My name is Rana Hadi and I am 24 years old. I am in my fourth year of study at the Science College in Baghdad. I have always known that a human being has only one life, never more. As for me, I have two, and I will share them with you.
My first life
It was a day like any other; I woke up in the morning to start a new school day. I got ready to go to college, and as I left, I cast a farewell glance, caused by the challenges residing inside us, which we confront daily. As we go to our colleges, we know that we may never return, especially after the tragic bombing of Mustansiriya University, which shortly preceded the events I will narrate.
After we got out from the university, me and my friend Huda, who is 23 years old, a student in fourth grade, chemistry faculty of Science College, Baghdad University and Mais, who is 22 years old, a student in the faculty of biology, Science College were waiting for the car to take us home. When the clock struck 12.45 on Thursday the 15th of April 2007, just 10 minutes before the car that usually takes us home arrived, we heard a loud explosion that threw us on the ground. I shut my eyes involuntarily, grinded my teeth and clenched my fists so hard that they bled. The pressure was so strong that I was trembling and quivering violently. My ears were buzzing.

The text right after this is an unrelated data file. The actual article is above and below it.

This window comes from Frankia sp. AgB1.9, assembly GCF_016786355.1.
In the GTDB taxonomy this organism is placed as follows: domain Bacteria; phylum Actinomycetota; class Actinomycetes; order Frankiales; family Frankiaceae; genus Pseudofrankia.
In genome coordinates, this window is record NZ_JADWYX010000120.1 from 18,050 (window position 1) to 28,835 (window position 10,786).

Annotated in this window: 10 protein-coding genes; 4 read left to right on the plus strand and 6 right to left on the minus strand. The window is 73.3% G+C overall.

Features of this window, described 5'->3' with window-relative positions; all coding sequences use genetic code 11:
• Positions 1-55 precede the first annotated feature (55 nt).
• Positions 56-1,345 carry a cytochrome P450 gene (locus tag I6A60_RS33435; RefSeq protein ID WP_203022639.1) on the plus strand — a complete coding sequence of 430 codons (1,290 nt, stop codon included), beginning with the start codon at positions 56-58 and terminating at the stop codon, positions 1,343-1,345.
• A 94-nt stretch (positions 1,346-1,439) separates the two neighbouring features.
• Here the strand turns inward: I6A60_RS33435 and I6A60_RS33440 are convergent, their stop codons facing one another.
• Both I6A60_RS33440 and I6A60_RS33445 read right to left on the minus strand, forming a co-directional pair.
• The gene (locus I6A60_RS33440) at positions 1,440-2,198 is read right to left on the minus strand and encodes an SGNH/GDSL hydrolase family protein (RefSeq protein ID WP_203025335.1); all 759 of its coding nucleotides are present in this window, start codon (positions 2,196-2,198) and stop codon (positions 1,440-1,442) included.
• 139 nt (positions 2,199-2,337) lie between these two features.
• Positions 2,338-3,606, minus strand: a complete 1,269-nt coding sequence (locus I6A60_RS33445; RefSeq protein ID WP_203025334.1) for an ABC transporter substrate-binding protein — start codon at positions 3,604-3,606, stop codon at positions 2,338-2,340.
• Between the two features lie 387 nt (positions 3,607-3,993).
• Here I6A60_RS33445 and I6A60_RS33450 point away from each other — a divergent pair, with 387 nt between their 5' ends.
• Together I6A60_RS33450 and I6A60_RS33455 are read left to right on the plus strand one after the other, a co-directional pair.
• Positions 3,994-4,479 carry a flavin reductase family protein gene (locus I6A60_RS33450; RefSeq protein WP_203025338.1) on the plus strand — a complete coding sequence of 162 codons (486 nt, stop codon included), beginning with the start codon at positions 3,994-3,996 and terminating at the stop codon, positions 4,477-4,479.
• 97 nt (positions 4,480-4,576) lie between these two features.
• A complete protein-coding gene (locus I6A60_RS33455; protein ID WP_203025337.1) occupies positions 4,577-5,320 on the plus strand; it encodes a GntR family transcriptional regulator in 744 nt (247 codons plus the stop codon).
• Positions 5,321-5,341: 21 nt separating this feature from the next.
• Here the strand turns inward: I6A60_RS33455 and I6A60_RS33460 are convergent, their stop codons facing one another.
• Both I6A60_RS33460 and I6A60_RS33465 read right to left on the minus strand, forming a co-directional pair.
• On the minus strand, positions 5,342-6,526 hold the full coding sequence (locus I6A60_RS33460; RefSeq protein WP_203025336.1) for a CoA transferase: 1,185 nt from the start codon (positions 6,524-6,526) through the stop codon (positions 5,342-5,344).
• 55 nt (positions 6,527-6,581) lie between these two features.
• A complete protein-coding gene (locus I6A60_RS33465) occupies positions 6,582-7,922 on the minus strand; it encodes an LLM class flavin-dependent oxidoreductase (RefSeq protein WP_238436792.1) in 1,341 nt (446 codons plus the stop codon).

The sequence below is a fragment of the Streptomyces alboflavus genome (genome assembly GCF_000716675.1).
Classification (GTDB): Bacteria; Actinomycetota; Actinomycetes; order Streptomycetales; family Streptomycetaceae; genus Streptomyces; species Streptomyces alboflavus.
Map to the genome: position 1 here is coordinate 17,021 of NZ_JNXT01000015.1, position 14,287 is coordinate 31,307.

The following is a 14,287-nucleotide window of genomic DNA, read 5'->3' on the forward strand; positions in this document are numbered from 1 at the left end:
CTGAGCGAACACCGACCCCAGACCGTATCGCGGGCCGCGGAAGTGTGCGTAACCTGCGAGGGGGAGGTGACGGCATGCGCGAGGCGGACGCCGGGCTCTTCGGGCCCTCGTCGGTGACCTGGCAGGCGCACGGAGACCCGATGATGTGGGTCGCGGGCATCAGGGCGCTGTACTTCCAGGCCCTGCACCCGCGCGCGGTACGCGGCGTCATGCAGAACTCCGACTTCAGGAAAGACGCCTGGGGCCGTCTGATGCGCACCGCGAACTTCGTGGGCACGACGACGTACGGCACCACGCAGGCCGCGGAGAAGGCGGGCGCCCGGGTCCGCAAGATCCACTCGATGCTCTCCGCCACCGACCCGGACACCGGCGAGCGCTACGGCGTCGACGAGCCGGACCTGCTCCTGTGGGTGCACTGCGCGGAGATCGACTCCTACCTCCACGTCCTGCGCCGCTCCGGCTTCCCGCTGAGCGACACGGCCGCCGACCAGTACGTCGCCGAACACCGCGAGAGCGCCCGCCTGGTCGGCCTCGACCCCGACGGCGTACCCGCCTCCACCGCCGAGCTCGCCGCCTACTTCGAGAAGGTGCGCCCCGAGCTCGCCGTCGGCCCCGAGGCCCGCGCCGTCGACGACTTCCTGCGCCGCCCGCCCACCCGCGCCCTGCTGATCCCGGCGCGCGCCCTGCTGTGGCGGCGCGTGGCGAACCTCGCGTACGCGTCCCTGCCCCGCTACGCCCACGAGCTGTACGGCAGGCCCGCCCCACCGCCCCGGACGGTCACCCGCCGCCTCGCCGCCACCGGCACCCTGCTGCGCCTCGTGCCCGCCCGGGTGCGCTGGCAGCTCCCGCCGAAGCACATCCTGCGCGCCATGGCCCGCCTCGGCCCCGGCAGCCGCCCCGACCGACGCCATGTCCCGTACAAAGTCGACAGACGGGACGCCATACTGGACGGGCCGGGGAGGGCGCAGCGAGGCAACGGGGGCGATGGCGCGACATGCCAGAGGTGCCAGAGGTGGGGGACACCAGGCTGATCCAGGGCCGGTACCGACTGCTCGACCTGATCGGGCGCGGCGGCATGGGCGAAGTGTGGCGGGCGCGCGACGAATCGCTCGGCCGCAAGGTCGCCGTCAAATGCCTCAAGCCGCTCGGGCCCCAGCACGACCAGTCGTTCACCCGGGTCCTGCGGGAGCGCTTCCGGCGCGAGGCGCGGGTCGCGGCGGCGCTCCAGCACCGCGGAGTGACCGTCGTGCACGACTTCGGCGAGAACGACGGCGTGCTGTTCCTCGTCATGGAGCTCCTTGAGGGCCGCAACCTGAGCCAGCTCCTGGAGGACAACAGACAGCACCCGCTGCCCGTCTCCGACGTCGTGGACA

At first, I thought that the explosion was far from us. Then I opened my eyes, and what a horrific scene it was. Nothing or no one was in its place... scattered rubble and body parts were lying everywhere. Deafening terrifying screams were heard … screams of goodbyes were mingled with screams for help…clouds of dust raised in the sky, and oh that infernal heat. I had not yet grasped the situation. What happened to us? Am I alright? Where are Mais and Huda? All these questions were swivelling in my head. In a terrifying moment, I started to feel my body…my hair was burned, both my face and chest were bleeding … there was blood everywhere..my hands... Where are Mais and Huda? I did not see their faces. What I was seeing were body parts and broken branches impaled in my chest. I tried with all my might to move, yet I was helpless.
Suddenly, I heard a familiar voice, it was Huda. She was crying “Help! Help!” I could not speak back. I saw her feet pointing towards me, I could not see her face, so I shook her feet and then I turned my face in agony in an attempt to see her. And when I turned my head I found that Huda had turned her whole body towards me and started to crawl in my direction… The poor girl…my good friend…she was all burned. Her insides were hanging out and sticking to the ground.
Then I mustered my courage as I saw her sprawling herself alongside next to me as if she was saying ‘Come on let’s die together.’ The stare of fear and farewell were fixed in her eyes. I started to speak with effort, uttering ‘I witness that there is no God but God, and Muhammed is the messenger of God.‘ All that she did was give me a serene peaceful look, as if telling me that she was ready to leave.
Minutes ago she was brimming with hope and life, and now all that was gone... There she was, brimming with death. That was the last I was to see of her. Later on I heard that Huda died of bleeding. As for Mais, she was divided in two halves, a half which remained sitting and the other half was thrown on the ground.